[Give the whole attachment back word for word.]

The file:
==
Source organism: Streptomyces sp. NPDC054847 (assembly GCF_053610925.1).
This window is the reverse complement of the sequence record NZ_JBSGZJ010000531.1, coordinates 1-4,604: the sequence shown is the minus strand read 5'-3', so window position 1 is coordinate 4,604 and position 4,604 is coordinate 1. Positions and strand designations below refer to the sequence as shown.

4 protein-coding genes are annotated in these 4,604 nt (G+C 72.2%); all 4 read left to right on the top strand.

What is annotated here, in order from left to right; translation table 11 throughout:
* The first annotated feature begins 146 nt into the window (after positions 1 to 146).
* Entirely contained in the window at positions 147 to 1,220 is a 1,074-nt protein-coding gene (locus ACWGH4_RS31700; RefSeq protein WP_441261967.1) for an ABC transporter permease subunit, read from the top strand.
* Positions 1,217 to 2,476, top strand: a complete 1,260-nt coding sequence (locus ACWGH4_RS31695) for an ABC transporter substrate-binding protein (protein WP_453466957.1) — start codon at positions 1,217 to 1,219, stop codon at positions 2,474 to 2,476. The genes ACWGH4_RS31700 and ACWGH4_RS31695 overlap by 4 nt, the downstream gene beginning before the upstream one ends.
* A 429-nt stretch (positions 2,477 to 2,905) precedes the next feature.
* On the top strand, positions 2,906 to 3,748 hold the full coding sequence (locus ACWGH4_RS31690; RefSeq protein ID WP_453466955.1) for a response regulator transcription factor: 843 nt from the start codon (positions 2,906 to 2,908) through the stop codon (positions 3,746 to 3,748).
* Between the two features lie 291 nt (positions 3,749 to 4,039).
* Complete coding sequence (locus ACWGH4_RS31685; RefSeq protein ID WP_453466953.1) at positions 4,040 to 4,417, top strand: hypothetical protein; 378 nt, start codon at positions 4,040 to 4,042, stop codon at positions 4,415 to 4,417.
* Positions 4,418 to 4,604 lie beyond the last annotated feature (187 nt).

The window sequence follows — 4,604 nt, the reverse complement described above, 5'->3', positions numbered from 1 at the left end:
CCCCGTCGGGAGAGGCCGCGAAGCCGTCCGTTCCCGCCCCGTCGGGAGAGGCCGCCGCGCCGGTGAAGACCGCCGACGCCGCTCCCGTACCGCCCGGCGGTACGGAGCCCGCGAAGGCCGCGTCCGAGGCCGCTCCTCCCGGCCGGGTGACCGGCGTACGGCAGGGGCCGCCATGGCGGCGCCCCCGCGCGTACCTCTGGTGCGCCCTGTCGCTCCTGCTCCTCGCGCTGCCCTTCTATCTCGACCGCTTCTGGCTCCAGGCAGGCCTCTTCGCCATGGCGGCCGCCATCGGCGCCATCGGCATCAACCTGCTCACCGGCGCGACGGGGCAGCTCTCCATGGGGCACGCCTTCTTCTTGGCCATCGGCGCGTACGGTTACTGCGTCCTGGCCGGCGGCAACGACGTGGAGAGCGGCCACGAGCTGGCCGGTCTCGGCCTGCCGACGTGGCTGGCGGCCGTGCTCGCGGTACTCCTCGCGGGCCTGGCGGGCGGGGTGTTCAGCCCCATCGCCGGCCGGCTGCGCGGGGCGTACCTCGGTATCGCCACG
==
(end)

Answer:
Source organism: Streptomyces sp. NPDC054847 (assembly GCF_053610925.1).
This window is the reverse complement of the sequence record NZ_JBSGZJ010000531.1, coordinates 1-4,604: the sequence shown is the minus strand read 5'-3', so window position 1 is coordinate 4,604 and position 4,604 is coordinate 1. Positions and strand designations below refer to the sequence as shown.

4 protein-coding genes are annotated in these 4,604 nt (G+C 72.2%); all 4 read left to right on the top strand.

What is annotated here, in order from left to right; translation table 11 throughout:
* The first annotated feature begins 146 nt into the window (after positions 1 to 146).
* Entirely contained in the window at positions 147 to 1,220 is a 1,074-nt protein-coding gene (locus ACWGH4_RS31700; RefSeq protein WP_441261967.1) for an ABC transporter permease subunit, read from the top strand.
* Positions 1,217 to 2,476, top strand: a complete 1,260-nt coding sequence (locus ACWGH4_RS31695) for an ABC transporter substrate-binding protein (protein WP_453466957.1) — start codon at positions 1,217 to 1,219, stop codon at positions 2,474 to 2,476. The genes ACWGH4_RS31700 and ACWGH4_RS31695 overlap by 4 nt, the downstream gene beginning before the upstream one ends.
* A 429-nt stretch (positions 2,477 to 2,905) precedes the next feature.
* On the top strand, positions 2,906 to 3,748 hold the full coding sequence (locus ACWGH4_RS31690; RefSeq protein ID WP_453466955.1) for a response regulator transcription factor: 843 nt from the start codon (positions 2,906 to 2,908) through the stop codon (positions 3,746 to 3,748).
* Between the two features lie 291 nt (positions 3,749 to 4,039).
* Complete coding sequence (locus ACWGH4_RS31685; RefSeq protein ID WP_453466953.1) at positions 4,040 to 4,417, top strand: hypothetical protein; 378 nt, start codon at positions 4,040 to 4,042, stop codon at positions 4,415 to 4,417.
* Positions 4,418 to 4,604 lie beyond the last annotated feature (187 nt).

The window sequence follows — 4,604 nt, the reverse complement described above, 5'->3', positions numbered from 1 at the left end:
CCCCGTCGGGAGAGGCCGCGAAGCCGTCCGTTCCCGCCCCGTCGGGAGAGGCCGCCGCGCCGGTGAAGACCGCCGACGCCGCTCCCGTACCGCCCGGCGGTACGGAGCCCGCGAAGGCCGCGTCCGAGGCCGCTCCTCCCGGCCGGGTGACCGGCGTACGGCAGGGGCCGCCATGGCGGCGCCCCCGCGCGTACCTCTGGTGCGCCCTGTCGCTCCTGCTCCTCGCGCTGCCCTTCTATCTCGACCGCTTCTGGCTCCAGGCAGGCCTCTTCGCCATGGCGGCCGCCATCGGCGCCATCGGCATCAACCTGCTCACCGGCGCGACGGGGCAGCTCTCCATGGGGCACGCCTTCTTCTTGGCCATCGGCGCGTACGGTTACTGCGTCCTGGCCGGCGGCAACGACGTGGAGAGCGGCCACGAGCTGGCCGGTCTCGGCCTGCCGACGTGGCTGGCGGCCGTGCTCGCGGTACTCCTCGCGGGCCTGGCGGGCGGGGTGTTCAGCCCCATCGCCGGCCGGCTGCGCGGGGCGTACCTCGGTATCGCCACG